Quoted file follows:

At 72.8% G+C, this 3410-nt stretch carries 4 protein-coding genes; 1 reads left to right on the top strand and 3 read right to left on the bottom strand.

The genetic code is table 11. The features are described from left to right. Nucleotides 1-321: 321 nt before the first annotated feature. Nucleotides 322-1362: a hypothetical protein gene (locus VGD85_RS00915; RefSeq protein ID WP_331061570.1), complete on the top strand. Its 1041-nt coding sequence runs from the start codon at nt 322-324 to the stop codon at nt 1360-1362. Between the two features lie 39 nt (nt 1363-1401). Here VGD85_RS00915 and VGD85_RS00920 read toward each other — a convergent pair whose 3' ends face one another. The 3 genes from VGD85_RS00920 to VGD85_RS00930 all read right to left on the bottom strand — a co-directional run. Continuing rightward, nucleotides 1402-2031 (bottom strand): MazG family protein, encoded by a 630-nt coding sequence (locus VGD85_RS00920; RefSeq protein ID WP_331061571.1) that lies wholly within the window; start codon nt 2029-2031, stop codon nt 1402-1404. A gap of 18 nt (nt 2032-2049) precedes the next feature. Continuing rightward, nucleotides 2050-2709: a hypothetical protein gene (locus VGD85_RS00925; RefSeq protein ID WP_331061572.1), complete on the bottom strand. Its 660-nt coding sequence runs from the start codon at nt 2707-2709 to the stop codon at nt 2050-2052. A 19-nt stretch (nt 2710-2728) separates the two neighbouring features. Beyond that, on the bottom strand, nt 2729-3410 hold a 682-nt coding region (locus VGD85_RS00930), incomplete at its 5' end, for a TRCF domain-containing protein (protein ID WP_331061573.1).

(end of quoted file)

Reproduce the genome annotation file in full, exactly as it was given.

At 72.8% G+C, this 3410-nt stretch carries 4 protein-coding genes; 1 reads left to right on the top strand and 3 read right to left on the bottom strand.

The genetic code is table 11. The features are described from left to right. Nucleotides 1-321: 321 nt before the first annotated feature. Nucleotides 322-1362: a hypothetical protein gene (locus VGD85_RS00915; RefSeq protein ID WP_331061570.1), complete on the top strand. Its 1041-nt coding sequence runs from the start codon at nt 322-324 to the stop codon at nt 1360-1362. Between the two features lie 39 nt (nt 1363-1401). Here VGD85_RS00915 and VGD85_RS00920 read toward each other — a convergent pair whose 3' ends face one another. The 3 genes from VGD85_RS00920 to VGD85_RS00930 all read right to left on the bottom strand — a co-directional run. Continuing rightward, nucleotides 1402-2031 (bottom strand): MazG family protein, encoded by a 630-nt coding sequence (locus VGD85_RS00920; RefSeq protein ID WP_331061571.1) that lies wholly within the window; start codon nt 2029-2031, stop codon nt 1402-1404. A gap of 18 nt (nt 2032-2049) precedes the next feature. Continuing rightward, nucleotides 2050-2709: a hypothetical protein gene (locus VGD85_RS00925; RefSeq protein ID WP_331061572.1), complete on the bottom strand. Its 660-nt coding sequence runs from the start codon at nt 2707-2709 to the stop codon at nt 2050-2052. A 19-nt stretch (nt 2710-2728) separates the two neighbouring features. Beyond that, on the bottom strand, nt 2729-3410 hold a 682-nt coding region (locus VGD85_RS00930), incomplete at its 5' end, for a TRCF domain-containing protein (protein ID WP_331061573.1).